Emily Mae Smith is versed in various strategies of representation. She pulls from disparate sources to create paintings that reflect the complexity of our time and personhood. She has been particularly interested in a wide range of neo-classical and symbolist works—commonly known as the twisted end of academic painting—in part because these compositions delve deeply into the abyss of the subconscious.
Paintings such as The Other End playfully manipulate a bookplate from the fin-de-siècle journal The Studio into a gendered portal addressing the frame of painting itself. Another work Sentinel Madonnas (Monument Valley) brings together imagery drawn from M.C. Escher, a popular video game, and medieval icon painting. A larger painting, The Riddle, riffs on Jean-Auguste-Dominique Ingres’ famousworkOedipusandtheSphinxfrom1808. SmithmaintainsmanyofIngres’distinctive elements. She has, however, made a crucial alteration: Oedipus has been replaced by Smith’s recurring “broom lady” character, a clear reference to the bewitched broom in the film Fantasia and also a vehicle for Smith to explore the anxiety surrounding the creative act as well as the formation of subjectivity.
A central aspect of Smith’s imagery is a re-working of art history’s exclusion of the inner lives of women. This critique is bound up in her own assessment of the present day—a moment in which misogyny is rampant yet deeply buried in our shared myths—and the ways in which works of art have traditionally represented women as either a muse or as a femme fatale. She is particularly interested in how identity is inscribed on a body, and her surreal, anthropomorphic figures become sites to construct complex narratives and internal dialogues. Nowhere is this more apparent than in her Portrait as a Klein Bottle, which transforms the Mobius strip-like vessel—it has no discernable inside or outsides and thus cannot contain anything—into a metaphor for the self and the constant mutability of subjectivity.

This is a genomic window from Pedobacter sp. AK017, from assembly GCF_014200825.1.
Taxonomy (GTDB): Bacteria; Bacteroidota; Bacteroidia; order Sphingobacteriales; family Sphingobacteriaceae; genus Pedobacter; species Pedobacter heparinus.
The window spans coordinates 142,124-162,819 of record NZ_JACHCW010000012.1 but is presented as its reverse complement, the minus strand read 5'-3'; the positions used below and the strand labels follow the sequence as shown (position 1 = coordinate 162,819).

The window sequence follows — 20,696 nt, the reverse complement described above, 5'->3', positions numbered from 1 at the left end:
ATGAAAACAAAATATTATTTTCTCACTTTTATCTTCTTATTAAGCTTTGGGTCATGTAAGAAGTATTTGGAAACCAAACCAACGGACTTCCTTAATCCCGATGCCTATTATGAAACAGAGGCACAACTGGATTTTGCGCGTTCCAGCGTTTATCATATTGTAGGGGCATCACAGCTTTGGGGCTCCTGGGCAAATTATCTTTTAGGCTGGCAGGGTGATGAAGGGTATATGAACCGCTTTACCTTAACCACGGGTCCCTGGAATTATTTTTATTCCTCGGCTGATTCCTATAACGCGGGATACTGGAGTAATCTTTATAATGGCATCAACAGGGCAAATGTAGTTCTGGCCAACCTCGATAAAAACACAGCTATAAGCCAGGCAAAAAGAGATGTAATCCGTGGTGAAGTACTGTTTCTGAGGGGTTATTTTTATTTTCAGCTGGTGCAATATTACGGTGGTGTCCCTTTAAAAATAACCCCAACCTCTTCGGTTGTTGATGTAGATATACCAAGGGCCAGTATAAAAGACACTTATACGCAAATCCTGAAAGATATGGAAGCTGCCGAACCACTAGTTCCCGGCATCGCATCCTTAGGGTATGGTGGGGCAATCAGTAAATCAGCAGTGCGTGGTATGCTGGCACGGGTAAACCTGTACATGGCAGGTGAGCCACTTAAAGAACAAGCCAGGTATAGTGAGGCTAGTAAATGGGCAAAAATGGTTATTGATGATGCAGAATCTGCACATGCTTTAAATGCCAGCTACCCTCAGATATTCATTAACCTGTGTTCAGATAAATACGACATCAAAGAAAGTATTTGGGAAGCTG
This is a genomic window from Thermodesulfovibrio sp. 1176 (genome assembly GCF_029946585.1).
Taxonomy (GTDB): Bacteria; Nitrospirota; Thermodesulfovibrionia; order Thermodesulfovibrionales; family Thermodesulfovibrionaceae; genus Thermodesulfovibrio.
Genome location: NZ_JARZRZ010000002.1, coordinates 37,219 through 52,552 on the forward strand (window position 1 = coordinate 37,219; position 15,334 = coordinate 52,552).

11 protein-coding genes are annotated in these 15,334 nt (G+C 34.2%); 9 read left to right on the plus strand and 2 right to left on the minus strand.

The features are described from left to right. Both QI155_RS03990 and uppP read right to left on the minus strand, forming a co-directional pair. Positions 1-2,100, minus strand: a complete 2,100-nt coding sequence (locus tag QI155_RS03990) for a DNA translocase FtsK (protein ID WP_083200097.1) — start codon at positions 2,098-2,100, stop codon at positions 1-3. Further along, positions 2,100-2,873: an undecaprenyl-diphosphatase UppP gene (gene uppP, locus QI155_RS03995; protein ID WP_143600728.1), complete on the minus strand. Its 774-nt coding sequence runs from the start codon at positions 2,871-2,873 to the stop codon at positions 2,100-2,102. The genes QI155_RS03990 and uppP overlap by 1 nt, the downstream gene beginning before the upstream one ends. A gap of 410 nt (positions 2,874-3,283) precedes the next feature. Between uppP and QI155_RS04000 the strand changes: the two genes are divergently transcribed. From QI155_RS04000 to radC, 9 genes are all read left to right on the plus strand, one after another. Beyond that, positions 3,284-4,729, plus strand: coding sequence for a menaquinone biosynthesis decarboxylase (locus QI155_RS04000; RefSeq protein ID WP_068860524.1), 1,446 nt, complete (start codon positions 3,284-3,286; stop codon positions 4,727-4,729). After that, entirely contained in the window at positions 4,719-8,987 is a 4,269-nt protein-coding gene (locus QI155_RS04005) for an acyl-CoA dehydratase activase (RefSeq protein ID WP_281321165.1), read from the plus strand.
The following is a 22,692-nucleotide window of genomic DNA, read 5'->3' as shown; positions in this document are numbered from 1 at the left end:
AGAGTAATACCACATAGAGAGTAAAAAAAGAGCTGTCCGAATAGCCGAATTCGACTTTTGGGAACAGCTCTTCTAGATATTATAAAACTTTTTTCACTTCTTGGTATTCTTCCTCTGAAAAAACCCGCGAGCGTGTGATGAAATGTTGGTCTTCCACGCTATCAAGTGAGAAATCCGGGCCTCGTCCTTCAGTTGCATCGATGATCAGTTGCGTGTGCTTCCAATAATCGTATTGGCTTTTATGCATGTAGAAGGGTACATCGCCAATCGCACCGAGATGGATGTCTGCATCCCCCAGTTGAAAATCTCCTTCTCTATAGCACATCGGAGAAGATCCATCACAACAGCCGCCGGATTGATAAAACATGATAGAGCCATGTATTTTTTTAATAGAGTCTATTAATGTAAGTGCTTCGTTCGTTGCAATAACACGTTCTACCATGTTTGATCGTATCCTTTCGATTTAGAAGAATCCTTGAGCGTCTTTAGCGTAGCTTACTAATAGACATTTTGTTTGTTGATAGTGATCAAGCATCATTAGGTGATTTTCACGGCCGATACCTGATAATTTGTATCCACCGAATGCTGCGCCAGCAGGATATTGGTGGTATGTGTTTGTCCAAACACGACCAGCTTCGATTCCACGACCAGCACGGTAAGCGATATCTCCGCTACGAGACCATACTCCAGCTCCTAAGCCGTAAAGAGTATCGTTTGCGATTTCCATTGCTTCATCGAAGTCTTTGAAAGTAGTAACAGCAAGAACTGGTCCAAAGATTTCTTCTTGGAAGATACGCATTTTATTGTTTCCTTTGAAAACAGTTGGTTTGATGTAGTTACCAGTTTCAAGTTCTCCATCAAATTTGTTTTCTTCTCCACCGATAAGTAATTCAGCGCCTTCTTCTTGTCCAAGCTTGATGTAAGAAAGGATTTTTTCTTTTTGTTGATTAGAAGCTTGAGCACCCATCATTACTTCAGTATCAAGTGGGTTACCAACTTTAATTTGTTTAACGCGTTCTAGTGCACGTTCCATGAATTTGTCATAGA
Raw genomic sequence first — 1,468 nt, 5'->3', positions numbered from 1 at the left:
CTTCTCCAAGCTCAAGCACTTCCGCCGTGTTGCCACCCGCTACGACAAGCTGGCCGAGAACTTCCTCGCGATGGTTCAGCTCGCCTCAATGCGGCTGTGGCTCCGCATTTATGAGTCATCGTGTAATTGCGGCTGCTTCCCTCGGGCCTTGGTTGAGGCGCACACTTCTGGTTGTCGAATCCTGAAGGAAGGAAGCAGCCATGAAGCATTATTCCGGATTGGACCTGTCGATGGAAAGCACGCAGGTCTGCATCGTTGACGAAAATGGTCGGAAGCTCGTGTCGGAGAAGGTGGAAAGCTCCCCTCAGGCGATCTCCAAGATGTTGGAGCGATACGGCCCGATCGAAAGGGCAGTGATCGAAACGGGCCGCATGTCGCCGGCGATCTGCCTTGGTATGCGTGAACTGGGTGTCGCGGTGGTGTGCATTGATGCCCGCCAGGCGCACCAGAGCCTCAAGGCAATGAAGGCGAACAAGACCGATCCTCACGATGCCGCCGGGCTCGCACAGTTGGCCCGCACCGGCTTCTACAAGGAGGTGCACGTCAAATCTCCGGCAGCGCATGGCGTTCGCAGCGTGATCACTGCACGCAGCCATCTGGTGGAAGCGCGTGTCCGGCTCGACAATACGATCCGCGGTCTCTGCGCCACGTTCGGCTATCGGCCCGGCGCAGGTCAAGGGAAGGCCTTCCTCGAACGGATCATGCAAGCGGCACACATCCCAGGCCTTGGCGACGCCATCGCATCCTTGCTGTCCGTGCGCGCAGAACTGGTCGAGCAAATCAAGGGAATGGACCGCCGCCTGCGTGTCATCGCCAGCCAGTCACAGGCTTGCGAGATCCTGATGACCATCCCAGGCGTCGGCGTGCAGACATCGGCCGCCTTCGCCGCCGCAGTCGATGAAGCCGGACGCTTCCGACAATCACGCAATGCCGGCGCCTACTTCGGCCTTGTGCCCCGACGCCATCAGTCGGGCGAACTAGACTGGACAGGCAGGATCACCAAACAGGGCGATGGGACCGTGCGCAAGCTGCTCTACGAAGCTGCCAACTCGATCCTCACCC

A subtle, dry humor lurks on the surface of the works on view. However, Smith does not look for cheap laughs. Instead, she uses humor to reveal a sense of pain and truth, a means to express inequities and disparities. Smith’s most recent paintings are powerful, complex worlds that compress historical time, raise questions about authorship, and display trenchant social critique through the cipher of remarkably rendered compositions.
Emily Mae Smith - The Sphinx or The Caress
Simone Subal Gallery, September 10 - October 29
Contribution by Timothy Hull.